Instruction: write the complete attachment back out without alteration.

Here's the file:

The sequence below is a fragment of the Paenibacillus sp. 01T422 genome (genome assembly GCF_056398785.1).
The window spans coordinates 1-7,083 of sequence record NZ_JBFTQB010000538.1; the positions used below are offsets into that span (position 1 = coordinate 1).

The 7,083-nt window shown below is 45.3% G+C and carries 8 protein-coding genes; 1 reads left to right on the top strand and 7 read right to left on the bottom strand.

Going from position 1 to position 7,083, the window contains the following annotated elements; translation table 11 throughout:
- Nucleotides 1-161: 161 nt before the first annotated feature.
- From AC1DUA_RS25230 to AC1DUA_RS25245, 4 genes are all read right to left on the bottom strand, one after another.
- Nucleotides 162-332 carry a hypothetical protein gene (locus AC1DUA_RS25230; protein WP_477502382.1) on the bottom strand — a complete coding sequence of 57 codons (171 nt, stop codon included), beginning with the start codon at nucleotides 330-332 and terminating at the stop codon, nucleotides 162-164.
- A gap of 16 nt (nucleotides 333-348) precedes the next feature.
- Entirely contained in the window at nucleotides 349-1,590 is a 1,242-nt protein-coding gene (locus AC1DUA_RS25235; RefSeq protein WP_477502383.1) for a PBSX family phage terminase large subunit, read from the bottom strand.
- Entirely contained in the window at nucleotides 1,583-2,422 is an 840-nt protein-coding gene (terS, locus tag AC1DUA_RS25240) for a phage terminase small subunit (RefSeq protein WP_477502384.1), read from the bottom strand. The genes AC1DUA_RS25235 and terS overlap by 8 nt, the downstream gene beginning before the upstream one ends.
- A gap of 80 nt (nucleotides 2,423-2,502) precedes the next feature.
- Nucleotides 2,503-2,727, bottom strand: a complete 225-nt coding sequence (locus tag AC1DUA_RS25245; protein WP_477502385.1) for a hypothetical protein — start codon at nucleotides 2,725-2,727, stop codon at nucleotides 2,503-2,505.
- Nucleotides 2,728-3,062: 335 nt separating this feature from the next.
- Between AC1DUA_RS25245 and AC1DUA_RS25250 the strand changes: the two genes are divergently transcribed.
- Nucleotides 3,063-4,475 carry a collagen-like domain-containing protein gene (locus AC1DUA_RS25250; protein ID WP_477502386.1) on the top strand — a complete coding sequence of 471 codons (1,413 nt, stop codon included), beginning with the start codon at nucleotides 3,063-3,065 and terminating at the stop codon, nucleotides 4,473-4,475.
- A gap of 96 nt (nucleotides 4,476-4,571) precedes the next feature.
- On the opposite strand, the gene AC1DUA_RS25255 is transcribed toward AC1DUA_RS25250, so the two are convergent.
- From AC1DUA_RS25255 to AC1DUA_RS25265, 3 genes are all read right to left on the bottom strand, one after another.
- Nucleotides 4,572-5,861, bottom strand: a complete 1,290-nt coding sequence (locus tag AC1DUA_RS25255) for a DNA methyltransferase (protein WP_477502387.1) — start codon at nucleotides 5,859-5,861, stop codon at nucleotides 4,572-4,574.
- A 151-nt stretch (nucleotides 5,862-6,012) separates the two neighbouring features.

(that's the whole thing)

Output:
The sequence below is a fragment of the Paenibacillus sp. 01T422 genome (genome assembly GCF_056398785.1).
The window spans coordinates 1-7,083 of sequence record NZ_JBFTQB010000538.1; the positions used below are offsets into that span (position 1 = coordinate 1).

The 7,083-nt window shown below is 45.3% G+C and carries 8 protein-coding genes; 1 reads left to right on the top strand and 7 read right to left on the bottom strand.

Going from position 1 to position 7,083, the window contains the following annotated elements; translation table 11 throughout:
- Nucleotides 1-161: 161 nt before the first annotated feature.
- From AC1DUA_RS25230 to AC1DUA_RS25245, 4 genes are all read right to left on the bottom strand, one after another.
- Nucleotides 162-332 carry a hypothetical protein gene (locus AC1DUA_RS25230; protein WP_477502382.1) on the bottom strand — a complete coding sequence of 57 codons (171 nt, stop codon included), beginning with the start codon at nucleotides 330-332 and terminating at the stop codon, nucleotides 162-164.
- A gap of 16 nt (nucleotides 333-348) precedes the next feature.
- Entirely contained in the window at nucleotides 349-1,590 is a 1,242-nt protein-coding gene (locus AC1DUA_RS25235; RefSeq protein WP_477502383.1) for a PBSX family phage terminase large subunit, read from the bottom strand.
- Entirely contained in the window at nucleotides 1,583-2,422 is an 840-nt protein-coding gene (terS, locus tag AC1DUA_RS25240) for a phage terminase small subunit (RefSeq protein WP_477502384.1), read from the bottom strand. The genes AC1DUA_RS25235 and terS overlap by 8 nt, the downstream gene beginning before the upstream one ends.
- A gap of 80 nt (nucleotides 2,423-2,502) precedes the next feature.
- Nucleotides 2,503-2,727, bottom strand: a complete 225-nt coding sequence (locus tag AC1DUA_RS25245; protein WP_477502385.1) for a hypothetical protein — start codon at nucleotides 2,725-2,727, stop codon at nucleotides 2,503-2,505.
- Nucleotides 2,728-3,062: 335 nt separating this feature from the next.
- Between AC1DUA_RS25245 and AC1DUA_RS25250 the strand changes: the two genes are divergently transcribed.
- Nucleotides 3,063-4,475 carry a collagen-like domain-containing protein gene (locus AC1DUA_RS25250; protein ID WP_477502386.1) on the top strand — a complete coding sequence of 471 codons (1,413 nt, stop codon included), beginning with the start codon at nucleotides 3,063-3,065 and terminating at the stop codon, nucleotides 4,473-4,475.
- A gap of 96 nt (nucleotides 4,476-4,571) precedes the next feature.
- On the opposite strand, the gene AC1DUA_RS25255 is transcribed toward AC1DUA_RS25250, so the two are convergent.
- From AC1DUA_RS25255 to AC1DUA_RS25265, 3 genes are all read right to left on the bottom strand, one after another.
- Nucleotides 4,572-5,861, bottom strand: a complete 1,290-nt coding sequence (locus tag AC1DUA_RS25255) for a DNA methyltransferase (protein WP_477502387.1) — start codon at nucleotides 5,859-5,861, stop codon at nucleotides 4,572-4,574.
- A 151-nt stretch (nucleotides 5,862-6,012) separates the two neighbouring features.